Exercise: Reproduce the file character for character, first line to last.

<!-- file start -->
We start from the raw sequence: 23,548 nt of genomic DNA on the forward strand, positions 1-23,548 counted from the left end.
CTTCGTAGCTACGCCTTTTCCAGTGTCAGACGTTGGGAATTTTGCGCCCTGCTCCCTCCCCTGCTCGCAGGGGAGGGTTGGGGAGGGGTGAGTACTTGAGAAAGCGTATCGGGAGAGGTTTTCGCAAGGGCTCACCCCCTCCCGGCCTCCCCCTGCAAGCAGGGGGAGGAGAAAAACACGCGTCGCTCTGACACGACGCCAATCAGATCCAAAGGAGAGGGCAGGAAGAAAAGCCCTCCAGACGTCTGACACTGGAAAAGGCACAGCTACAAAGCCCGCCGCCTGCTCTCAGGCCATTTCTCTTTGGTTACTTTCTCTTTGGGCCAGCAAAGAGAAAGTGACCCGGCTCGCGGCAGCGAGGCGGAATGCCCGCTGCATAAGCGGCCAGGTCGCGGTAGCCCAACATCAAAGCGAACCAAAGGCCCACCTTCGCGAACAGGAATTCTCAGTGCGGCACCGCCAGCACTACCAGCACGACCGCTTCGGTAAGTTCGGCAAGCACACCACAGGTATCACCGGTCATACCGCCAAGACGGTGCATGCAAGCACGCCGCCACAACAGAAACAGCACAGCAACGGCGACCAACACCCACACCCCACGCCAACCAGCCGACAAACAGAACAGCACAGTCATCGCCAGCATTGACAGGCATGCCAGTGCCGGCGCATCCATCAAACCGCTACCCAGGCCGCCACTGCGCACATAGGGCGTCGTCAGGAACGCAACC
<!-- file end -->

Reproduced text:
We start from the raw sequence: 23,548 nt of genomic DNA on the forward strand, positions 1-23,548 counted from the left end.
CTTCGTAGCTACGCCTTTTCCAGTGTCAGACGTTGGGAATTTTGCGCCCTGCTCCCTCCCCTGCTCGCAGGGGAGGGTTGGGGAGGGGTGAGTACTTGAGAAAGCGTATCGGGAGAGGTTTTCGCAAGGGCTCACCCCCTCCCGGCCTCCCCCTGCAAGCAGGGGGAGGAGAAAAACACGCGTCGCTCTGACACGACGCCAATCAGATCCAAAGGAGAGGGCAGGAAGAAAAGCCCTCCAGACGTCTGACACTGGAAAAGGCACAGCTACAAAGCCCGCCGCCTGCTCTCAGGCCATTTCTCTTTGGTTACTTTCTCTTTGGGCCAGCAAAGAGAAAGTGACCCGGCTCGCGGCAGCGAGGCGGAATGCCCGCTGCATAAGCGGCCAGGTCGCGGTAGCCCAACATCAAAGCGAACCAAAGGCCCACCTTCGCGAACAGGAATTCTCAGTGCGGCACCGCCAGCACTACCAGCACGACCGCTTCGGTAAGTTCGGCAAGCACACCACAGGTATCACCGGTCATACCGCCAAGACGGTGCATGCAAGCACGCCGCCACAACAGAAACAGCACAGCAACGGCGACCAACACCCACACCCCACGCCAACCAGCCGACAAACAGAACAGCACAGTCATCGCCAGCATTGACAGGCATGCCAGTGCCGGCGCATCCATCAAACCGCTACCCAGGCCGCCACTGCGCACATAGGGCGTCGTCAGGAACGCAACC